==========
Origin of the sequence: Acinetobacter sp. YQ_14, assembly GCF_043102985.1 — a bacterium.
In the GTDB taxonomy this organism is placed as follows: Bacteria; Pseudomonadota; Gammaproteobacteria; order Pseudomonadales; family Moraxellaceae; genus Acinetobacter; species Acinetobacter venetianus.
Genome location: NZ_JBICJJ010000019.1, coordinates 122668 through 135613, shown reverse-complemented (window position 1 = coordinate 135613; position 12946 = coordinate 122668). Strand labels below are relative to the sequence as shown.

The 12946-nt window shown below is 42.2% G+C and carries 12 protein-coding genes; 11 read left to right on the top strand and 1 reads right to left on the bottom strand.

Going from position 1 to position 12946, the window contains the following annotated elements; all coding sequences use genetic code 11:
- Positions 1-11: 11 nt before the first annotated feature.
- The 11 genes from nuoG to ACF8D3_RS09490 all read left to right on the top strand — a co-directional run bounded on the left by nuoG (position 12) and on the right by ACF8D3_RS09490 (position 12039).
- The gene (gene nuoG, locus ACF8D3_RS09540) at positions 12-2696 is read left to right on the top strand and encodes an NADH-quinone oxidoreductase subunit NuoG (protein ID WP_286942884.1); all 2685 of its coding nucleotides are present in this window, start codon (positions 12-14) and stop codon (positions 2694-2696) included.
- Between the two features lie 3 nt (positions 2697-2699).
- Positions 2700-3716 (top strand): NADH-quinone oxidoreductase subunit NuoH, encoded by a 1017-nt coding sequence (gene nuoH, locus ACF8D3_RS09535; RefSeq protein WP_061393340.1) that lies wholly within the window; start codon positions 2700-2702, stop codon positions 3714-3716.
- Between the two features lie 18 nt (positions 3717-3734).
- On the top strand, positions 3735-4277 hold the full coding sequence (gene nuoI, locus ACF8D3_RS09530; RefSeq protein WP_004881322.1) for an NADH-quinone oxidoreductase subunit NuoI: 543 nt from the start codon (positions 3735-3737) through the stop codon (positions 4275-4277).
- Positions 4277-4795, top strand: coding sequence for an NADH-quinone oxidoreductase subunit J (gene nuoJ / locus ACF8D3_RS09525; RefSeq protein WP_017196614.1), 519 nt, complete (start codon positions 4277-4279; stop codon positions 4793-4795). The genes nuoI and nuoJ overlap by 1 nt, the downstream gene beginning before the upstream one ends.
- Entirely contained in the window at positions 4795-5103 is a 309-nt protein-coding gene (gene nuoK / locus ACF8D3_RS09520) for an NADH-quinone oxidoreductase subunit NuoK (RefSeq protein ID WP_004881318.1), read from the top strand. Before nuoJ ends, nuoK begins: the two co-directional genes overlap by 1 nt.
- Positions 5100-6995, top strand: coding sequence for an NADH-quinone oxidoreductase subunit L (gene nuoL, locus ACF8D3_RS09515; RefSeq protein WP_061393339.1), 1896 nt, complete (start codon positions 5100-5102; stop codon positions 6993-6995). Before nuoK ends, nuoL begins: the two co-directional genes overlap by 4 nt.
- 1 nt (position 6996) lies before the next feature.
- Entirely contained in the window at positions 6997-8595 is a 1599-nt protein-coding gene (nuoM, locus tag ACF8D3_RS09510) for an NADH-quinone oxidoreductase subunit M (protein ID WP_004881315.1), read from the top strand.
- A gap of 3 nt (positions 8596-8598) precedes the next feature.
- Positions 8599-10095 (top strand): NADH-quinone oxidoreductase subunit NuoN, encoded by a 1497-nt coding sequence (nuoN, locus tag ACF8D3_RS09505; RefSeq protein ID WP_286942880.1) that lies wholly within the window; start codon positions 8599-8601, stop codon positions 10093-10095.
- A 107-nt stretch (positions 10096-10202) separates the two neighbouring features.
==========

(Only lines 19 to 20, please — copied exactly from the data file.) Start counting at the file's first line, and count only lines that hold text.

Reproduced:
- Positions 8599-10095 (top strand): NADH-quinone oxidoreductase subunit NuoN, encoded by a 1497-nt coding sequence (nuoN, locus tag ACF8D3_RS09505; RefSeq protein ID WP_286942880.1) that lies wholly within the window; start codon positions 8599-8601, stop codon positions 10093-10095.
- A 107-nt stretch (positions 10096-10202) separates the two neighbouring features.